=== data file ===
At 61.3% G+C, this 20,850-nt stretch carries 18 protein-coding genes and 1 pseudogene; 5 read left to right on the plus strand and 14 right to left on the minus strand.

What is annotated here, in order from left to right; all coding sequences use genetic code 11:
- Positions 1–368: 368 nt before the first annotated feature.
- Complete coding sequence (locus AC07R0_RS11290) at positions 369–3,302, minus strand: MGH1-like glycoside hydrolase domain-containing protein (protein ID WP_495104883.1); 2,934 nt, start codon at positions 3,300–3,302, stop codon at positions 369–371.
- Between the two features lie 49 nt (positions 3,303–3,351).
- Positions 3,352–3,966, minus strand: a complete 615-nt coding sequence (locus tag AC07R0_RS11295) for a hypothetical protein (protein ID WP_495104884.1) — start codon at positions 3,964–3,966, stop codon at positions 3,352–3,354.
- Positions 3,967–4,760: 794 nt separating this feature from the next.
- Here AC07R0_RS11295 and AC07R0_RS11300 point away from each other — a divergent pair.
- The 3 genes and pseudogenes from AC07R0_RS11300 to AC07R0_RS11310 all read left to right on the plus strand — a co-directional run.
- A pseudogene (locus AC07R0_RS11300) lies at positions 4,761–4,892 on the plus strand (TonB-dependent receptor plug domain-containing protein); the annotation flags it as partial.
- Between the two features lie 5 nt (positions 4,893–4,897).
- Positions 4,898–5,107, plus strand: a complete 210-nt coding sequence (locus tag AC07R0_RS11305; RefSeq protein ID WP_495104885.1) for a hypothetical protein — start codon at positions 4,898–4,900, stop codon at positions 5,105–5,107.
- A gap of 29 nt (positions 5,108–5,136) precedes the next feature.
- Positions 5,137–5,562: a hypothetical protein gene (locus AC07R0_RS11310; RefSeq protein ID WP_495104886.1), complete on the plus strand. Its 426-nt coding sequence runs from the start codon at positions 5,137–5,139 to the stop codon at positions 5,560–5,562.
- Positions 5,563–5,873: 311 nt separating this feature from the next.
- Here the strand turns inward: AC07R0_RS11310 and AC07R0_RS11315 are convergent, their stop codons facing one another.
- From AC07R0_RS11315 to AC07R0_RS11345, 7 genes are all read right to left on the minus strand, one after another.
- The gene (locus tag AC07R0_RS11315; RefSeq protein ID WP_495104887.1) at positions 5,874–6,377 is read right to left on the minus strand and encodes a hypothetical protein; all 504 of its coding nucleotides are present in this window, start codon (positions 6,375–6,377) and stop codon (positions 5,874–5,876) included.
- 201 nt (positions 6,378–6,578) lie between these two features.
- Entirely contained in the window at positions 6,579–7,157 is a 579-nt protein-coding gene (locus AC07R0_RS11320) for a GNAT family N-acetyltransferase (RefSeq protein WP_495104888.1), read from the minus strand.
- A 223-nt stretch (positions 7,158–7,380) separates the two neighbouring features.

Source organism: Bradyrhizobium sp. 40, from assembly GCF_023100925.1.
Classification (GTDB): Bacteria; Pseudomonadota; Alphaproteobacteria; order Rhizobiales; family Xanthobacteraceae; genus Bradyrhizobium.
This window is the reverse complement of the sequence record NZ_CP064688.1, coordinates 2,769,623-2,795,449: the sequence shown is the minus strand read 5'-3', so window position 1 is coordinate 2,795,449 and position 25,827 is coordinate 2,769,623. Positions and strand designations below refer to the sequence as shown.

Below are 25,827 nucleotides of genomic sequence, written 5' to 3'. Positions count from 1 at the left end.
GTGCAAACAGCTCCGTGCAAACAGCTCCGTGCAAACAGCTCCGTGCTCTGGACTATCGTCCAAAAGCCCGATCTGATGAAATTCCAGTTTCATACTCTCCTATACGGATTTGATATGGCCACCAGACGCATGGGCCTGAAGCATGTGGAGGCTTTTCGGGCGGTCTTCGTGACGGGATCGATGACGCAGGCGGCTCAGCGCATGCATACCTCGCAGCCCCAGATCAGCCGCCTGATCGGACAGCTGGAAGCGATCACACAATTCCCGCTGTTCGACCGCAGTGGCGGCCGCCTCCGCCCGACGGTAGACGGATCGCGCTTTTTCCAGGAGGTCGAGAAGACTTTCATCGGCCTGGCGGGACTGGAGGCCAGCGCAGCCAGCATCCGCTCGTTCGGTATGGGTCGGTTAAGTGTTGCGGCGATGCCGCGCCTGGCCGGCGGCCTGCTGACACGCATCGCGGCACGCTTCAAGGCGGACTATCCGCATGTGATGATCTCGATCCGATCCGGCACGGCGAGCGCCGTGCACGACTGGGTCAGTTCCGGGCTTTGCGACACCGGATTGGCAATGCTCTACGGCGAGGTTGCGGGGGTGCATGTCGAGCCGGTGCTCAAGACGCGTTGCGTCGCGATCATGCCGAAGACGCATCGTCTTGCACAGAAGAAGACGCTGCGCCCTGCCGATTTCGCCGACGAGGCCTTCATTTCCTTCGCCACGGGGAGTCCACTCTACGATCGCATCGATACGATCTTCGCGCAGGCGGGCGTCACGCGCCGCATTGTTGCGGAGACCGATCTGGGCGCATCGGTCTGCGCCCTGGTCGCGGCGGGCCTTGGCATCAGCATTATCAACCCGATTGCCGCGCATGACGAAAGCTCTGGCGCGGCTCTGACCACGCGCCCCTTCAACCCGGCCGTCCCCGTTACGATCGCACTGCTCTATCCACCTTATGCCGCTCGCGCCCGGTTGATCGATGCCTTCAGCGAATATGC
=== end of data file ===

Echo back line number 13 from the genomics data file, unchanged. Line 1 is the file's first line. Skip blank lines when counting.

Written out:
- A gap of 29 nt (positions 5,108–5,136) precedes the next feature.